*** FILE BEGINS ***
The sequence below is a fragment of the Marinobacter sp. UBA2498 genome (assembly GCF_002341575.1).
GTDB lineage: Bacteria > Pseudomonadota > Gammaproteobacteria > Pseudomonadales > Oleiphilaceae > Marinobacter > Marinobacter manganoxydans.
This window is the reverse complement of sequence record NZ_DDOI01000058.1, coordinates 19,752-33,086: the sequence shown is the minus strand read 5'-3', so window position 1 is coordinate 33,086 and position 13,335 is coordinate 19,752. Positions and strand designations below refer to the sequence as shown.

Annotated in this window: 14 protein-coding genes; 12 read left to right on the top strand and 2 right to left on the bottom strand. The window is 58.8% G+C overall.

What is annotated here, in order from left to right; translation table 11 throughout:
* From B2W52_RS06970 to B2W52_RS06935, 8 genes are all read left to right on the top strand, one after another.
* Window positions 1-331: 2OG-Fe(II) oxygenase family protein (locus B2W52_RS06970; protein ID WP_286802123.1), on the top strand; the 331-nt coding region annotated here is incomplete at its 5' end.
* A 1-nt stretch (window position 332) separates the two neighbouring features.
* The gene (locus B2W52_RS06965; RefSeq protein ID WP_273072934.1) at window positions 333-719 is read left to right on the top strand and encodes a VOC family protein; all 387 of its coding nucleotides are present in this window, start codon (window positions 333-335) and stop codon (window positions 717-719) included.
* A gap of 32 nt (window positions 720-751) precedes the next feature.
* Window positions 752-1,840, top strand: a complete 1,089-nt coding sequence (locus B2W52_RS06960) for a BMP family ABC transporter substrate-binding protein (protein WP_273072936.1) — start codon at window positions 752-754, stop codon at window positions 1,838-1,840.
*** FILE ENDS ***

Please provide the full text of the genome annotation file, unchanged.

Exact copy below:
The sequence below is a fragment of the Marinobacter sp. UBA2498 genome (assembly GCF_002341575.1).
GTDB lineage: Bacteria > Pseudomonadota > Gammaproteobacteria > Pseudomonadales > Oleiphilaceae > Marinobacter > Marinobacter manganoxydans.
This window is the reverse complement of sequence record NZ_DDOI01000058.1, coordinates 19,752-33,086: the sequence shown is the minus strand read 5'-3', so window position 1 is coordinate 33,086 and position 13,335 is coordinate 19,752. Positions and strand designations below refer to the sequence as shown.

Annotated in this window: 14 protein-coding genes; 12 read left to right on the top strand and 2 right to left on the bottom strand. The window is 58.8% G+C overall.

What is annotated here, in order from left to right; translation table 11 throughout:
* From B2W52_RS06970 to B2W52_RS06935, 8 genes are all read left to right on the top strand, one after another.
* Window positions 1-331: 2OG-Fe(II) oxygenase family protein (locus B2W52_RS06970; protein ID WP_286802123.1), on the top strand; the 331-nt coding region annotated here is incomplete at its 5' end.
* A 1-nt stretch (window position 332) separates the two neighbouring features.
* The gene (locus B2W52_RS06965; RefSeq protein ID WP_273072934.1) at window positions 333-719 is read left to right on the top strand and encodes a VOC family protein; all 387 of its coding nucleotides are present in this window, start codon (window positions 333-335) and stop codon (window positions 717-719) included.
* A gap of 32 nt (window positions 720-751) precedes the next feature.
* Window positions 752-1,840, top strand: a complete 1,089-nt coding sequence (locus B2W52_RS06960) for a BMP family ABC transporter substrate-binding protein (protein WP_273072936.1) — start codon at window positions 752-754, stop codon at window positions 1,838-1,840.